Developing an arsenal of tools to whip out in stressful moments is crucial. Journaling, throwing rocks in the lake, going for a drive, moving the body, talking about it — whatever works in the moment, use it.

And be prepared, because handling our stress in healthy ways is better than allowing stress to rule our lives and steal moments (or words) we can’t retrieve. Please learn from my mistakes and release the stigma of asking for help before stress squashes you.

***

Note: Cystic Fibrosis News Today is strictly a news and information website about the disease. It does not provide medical advice, diagnosis, or treatment. This content is not intended to be a substitute for professional medical advice, diagnosis, or treatment. Always seek the advice of your physician or other qualified health provider with any questions you may have regarding a medical condition. Never disregard professional medical advice or delay in seeking it because of something you have read on this website. The opinions expressed in this column are not those of Cystic Fibrosis News Today, or its parent company, BioNews, and are intended to spark discussion about issues pertaining to cystic fibrosis.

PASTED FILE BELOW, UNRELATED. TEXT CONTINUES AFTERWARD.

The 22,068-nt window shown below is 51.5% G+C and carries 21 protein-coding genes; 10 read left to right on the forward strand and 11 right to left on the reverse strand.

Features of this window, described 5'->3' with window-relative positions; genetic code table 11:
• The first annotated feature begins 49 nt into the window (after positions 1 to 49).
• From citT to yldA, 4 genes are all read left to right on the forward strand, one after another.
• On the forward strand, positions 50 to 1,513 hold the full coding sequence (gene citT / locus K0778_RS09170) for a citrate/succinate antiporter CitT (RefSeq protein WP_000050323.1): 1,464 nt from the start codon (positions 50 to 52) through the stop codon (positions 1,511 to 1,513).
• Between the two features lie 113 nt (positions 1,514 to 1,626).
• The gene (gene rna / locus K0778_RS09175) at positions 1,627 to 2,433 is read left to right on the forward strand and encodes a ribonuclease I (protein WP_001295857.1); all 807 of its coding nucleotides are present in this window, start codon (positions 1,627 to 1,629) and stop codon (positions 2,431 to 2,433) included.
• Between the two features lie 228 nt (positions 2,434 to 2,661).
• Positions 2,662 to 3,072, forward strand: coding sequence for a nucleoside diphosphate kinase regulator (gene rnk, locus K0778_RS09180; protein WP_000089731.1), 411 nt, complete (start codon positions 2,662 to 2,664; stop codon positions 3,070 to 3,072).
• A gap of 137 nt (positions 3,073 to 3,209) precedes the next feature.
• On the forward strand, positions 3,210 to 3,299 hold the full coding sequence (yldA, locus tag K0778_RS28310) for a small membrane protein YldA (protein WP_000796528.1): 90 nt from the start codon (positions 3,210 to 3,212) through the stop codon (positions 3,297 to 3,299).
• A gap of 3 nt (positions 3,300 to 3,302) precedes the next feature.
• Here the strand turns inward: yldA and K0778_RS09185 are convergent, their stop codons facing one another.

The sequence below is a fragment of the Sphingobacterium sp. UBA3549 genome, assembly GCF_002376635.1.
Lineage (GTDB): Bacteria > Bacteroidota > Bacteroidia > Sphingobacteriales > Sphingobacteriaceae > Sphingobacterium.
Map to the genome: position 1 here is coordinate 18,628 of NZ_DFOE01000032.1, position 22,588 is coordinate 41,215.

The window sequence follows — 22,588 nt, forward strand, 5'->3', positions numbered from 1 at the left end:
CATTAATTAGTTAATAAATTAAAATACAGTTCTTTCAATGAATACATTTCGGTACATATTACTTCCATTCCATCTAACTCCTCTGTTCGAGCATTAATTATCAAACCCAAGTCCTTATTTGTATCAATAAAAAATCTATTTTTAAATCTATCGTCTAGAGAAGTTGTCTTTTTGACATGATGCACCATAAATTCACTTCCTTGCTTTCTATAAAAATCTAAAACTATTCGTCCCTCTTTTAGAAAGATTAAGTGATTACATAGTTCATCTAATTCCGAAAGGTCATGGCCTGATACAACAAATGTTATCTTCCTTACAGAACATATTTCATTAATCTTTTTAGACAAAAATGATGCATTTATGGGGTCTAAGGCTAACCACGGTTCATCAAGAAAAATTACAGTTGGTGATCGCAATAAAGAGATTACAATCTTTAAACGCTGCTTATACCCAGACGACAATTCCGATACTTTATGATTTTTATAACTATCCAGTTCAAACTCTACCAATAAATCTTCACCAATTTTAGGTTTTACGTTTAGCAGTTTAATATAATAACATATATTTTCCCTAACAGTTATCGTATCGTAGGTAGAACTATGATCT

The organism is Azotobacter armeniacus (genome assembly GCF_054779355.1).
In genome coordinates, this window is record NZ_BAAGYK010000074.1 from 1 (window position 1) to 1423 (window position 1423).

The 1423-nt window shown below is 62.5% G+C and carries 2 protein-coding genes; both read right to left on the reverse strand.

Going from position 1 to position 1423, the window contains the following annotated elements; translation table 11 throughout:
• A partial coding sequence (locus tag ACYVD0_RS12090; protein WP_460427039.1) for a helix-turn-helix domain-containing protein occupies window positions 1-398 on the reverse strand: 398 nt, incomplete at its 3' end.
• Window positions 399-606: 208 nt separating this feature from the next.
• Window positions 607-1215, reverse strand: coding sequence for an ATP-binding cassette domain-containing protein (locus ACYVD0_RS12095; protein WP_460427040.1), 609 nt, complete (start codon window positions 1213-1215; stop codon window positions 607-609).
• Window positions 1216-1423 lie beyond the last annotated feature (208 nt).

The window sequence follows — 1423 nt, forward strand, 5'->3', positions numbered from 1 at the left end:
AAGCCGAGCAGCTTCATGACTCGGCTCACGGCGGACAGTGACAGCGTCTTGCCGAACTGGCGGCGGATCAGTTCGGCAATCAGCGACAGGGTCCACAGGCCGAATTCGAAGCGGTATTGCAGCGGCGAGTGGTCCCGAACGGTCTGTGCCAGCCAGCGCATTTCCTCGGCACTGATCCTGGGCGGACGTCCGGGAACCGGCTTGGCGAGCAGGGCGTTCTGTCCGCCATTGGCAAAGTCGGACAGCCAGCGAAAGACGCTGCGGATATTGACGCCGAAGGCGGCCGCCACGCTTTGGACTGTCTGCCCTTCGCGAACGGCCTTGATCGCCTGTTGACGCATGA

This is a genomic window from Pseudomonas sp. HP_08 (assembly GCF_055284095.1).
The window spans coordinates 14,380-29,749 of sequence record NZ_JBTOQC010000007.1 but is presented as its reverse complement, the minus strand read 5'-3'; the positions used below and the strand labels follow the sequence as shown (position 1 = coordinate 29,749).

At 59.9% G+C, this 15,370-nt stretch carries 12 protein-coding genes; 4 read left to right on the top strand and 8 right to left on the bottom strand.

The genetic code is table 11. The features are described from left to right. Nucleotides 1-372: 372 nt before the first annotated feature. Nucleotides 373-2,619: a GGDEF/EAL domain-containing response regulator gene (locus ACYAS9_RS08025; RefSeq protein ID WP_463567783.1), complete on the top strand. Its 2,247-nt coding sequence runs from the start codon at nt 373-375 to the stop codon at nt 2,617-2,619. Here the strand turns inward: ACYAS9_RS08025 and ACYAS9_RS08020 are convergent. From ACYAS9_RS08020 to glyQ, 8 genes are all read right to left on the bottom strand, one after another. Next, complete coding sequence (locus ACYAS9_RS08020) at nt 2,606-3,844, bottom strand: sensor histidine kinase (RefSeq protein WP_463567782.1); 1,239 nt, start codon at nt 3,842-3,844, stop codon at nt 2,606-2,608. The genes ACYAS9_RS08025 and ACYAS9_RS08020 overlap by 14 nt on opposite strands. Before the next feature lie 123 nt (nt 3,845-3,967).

Comments

Judy Moreland avatar

Judy Moreland

Lara, I'm sorry to hear about all your stress. It's great that you were able to ask for what you needed. I've always been able to do that, but sometimes, I think I do it too much.